Legendary Dungeon Crawl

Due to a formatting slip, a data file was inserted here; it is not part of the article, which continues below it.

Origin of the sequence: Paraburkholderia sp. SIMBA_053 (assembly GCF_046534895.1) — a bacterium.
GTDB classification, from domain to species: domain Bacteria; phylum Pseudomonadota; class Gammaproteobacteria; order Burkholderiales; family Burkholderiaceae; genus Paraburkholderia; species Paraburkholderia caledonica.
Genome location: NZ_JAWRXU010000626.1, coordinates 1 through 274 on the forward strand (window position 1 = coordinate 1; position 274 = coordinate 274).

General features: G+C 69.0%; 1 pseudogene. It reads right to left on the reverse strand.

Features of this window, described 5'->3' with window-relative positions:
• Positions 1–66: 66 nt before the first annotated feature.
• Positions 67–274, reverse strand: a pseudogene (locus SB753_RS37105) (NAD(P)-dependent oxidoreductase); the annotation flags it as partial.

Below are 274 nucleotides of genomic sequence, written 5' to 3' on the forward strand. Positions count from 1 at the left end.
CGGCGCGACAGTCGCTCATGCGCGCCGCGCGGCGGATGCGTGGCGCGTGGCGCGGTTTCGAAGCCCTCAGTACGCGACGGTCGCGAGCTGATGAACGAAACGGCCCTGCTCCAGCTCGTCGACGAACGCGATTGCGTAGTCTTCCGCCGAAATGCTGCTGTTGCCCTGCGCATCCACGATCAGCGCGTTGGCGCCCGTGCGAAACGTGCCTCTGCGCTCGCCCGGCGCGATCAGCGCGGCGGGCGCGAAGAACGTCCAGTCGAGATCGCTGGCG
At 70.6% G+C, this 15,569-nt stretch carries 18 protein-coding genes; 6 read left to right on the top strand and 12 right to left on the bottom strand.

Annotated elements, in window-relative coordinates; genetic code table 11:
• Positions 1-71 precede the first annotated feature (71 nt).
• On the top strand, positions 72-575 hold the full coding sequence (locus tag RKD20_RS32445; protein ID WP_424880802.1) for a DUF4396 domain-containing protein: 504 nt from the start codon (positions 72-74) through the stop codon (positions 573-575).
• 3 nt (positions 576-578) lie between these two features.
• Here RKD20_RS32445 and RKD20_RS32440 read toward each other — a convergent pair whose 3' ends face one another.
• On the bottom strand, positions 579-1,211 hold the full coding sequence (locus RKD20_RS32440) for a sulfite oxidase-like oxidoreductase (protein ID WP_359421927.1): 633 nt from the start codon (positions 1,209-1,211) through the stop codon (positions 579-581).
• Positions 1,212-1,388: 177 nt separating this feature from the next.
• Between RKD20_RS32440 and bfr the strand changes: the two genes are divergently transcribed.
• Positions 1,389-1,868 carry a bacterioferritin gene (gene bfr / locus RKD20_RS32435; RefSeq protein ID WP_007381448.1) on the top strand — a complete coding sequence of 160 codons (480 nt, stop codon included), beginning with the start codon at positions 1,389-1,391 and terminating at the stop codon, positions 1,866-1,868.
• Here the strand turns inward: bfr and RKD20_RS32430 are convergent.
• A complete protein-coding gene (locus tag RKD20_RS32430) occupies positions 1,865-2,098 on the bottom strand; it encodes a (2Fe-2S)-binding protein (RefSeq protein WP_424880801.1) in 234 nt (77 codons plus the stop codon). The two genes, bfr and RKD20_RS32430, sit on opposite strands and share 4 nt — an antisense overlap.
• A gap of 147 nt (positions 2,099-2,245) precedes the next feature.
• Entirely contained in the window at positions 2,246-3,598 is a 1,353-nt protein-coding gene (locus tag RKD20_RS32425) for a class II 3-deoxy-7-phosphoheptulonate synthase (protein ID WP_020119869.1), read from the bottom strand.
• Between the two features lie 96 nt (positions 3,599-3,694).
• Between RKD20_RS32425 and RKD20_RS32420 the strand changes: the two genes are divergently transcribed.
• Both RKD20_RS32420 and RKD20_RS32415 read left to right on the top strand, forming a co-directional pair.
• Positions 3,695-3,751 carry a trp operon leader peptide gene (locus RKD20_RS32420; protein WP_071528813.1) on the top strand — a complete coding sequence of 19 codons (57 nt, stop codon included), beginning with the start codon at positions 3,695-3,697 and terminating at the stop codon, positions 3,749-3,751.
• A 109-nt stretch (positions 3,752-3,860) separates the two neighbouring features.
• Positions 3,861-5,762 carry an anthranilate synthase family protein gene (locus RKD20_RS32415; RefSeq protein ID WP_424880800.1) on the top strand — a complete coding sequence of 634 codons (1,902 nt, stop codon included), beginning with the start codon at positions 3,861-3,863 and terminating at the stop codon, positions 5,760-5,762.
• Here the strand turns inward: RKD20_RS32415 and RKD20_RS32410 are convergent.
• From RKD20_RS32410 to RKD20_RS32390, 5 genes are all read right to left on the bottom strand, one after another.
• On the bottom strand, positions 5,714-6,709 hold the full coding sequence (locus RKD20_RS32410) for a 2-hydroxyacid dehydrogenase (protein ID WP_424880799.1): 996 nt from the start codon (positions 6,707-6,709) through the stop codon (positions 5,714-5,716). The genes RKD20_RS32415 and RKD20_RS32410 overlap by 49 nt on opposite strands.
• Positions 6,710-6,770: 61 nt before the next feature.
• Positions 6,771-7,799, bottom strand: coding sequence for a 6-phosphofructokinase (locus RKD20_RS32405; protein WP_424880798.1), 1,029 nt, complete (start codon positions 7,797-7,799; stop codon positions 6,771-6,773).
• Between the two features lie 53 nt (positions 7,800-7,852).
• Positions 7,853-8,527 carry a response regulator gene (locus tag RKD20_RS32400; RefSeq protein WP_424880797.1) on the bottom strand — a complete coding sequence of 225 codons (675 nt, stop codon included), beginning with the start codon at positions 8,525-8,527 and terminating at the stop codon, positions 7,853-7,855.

Here is a more fleshed out (non-instanced) version that has been modified for an MMO: Gauntlet of Diffusion -- (GoD) Design Goals: Create a challenging dungeon crawl experience centered around high replay value and dynamic combat. Utilize long-term, GoD exclusive vertical progression as an opportunity for players to unlock purposely limited yet tangible progression for characters that complete the dungeon. Recycle existing game assets in order to achieve maximum content value with minimal design effort. Create an effective gold-sink that can help with staving off inflation. Allow hardcore players an avenue to invest high playtime without contributing toward any significant gap in power between them and the larger player base. Create an epic dungeon experience that allows players an opportunity to affect temporary change into the world. Create a leaderboard that allows competitive players to ascend a ranked ladder that doesn't contribute toward the idea of competition for resources in the game world. Dungeon could be expanded upon with future expansions. Dungeon Design: The dungeon would consist of 7 wings that share a single, expansive floor plan. Each wing would contain it's own audio/video elements that grow progressively more foreboding. Each wing would contain a different pool of NPC's and itemization to randomly draw from, scaling in difficulty/quality. The difficulty scaling for each wing would include more atmospheres, environmental effects, or traps not seen in priors wings. As you progress through each wing, more dispositions would be added to the NPC pool. Movement speed, aggro ranges, and detection methods would fluctuate depending on NPC type. To expand on the above, think of drakes that can cover long distances in short periods of time, beholders that can see through invis, or wolves that can detect you from an increased range. Every NPC serves as a place-holder for lottery spawns, meaning that every respawn has a very small chance to spawn as a named. The final room for each wing would contain a teleportation device that can only be activated by defeating a force-spawned gate-keeper. Dungeon Rules: An admission fee must be paid by each player prior to entering the dungeon. Upon entering the dungeon, each player would be outfitted in starter gear. (They retain their level.) If a group wipes, they are removed from the dungeon and have to restart at the entrance on their next run. Players can attune themselves to teleportation devices, allowing them to save their progress, exit the dungeon, and pick up where they left off when they return. In order to attune to a teleportation device, players must conquer the unique gate-keeper associated with it. T2 chests have a chance to drop a "Providence" item. These can be used to summon a player to a teleportation device that they have previously attuned to, consuming the item in the process. The dungeon utilizes a unique progression model for itemization. (Explained in next section.) Itemization Progression Model: Loot would be divided into five colored tiers. T1 (Red Chests) -- T1 loot would include gear and consumables ranging in quality from poor to average. T1 loot is considered temporary and will disappear from player inventories if they wipe and fail the dungeon. T2 (Green Chests) -- T2 loot would include gear and consumables that are higher quality than what can be found in red chests, ranging from good to great. T2 loot is considered temporary and will disappear from player inventories if they wipe and fail the dungeon. (The only exception to this rule is the "Providence" item which would not disappear. It is consumed upon use, though.) T3 (Blue Chests) -- T3 loot would include gear that ranges in quality from good to great. T3 loot is considered soulbound to GoD. T3 loot cannot be taken with you outside of the dungeon, but will return to your inventory when players re-enter the zone in the future. T4 (Purple Chests) -- T4 loot would include gear with an excellent quality score. T4 loot is considered soulbound to GoD. T4 loot cannot be taken with you outside of the dungeon, but will return to your inventory when players re-enter the zone in the future. T5 (Gold Chests) -- T5 loot would include tradeable collection items. T5 collectibles are the only items that can be taken out of GoD. There is a collection merchant outside of the dungeon that is willing to trade a prestigious item for a full set of these items. (It's possible to create multiple "sets" of these collection items with each set qualifying for a different prestigious item. These prestigious items would be cosmetic or utility in nature and could include mounts, cloaks, illusions, pet illusions, and house items. )Could also include weight reduction bags, special quivers, summoning stones, etc.) Final Thoughts: Itemization would ideally be balanced around a "situational gear" ideology. All the way up to T4, the ceiling for any individual piece of loot would be situational. In order for the above to be true, a wide variety of combat situations would need to be present in the dungeon, ranging from atmosphere, environment, and resistance. To further expand on the above, a variety of NPC dispositions and behaviors should contribute toward the value of long-term diagonal progression within the dungeon. Lottery spawns would always drop at least 1 piece of T3-T4 gear, and have an increased chance of dropping a T5 collectible item. In addition to the above, lottery spawns would drop a single teleportation rune. X amount of teleportation runes can be consumed to summon a gate-keeper in the final room of each wing. These runes would be tiered for each wing. Item quality would not necessitate "ilevel" or "gearscore" implementation. A human being would determine what loot belongs in each tier. You could limit the availability of this dungeon by gating it behind faction or using it as a "dynamic event" that utilizes various world triggers that can open/close it. The 7'th wing would contain a wise sage in the final room that offers to teach adventurers a powerful spell or ability. Rather than a teleportation device, the final room of the 7'th wing would contain a summoning portal. In order to activate the summoning portal, players would need to consume a full set of teleportation runes from each wing. (7 sets total.) Activating the summoning portal would call forth an epic raid boss, tuned for a raid that is completely outfitted in T4 gear. Defeating the final boss would affect temporary change into the world of Terminus. The final boss could have it's own unique set of prestigious items. (The only vertical progression associated with this dungeon is a single spell or ability acquired from the Wise Sage.)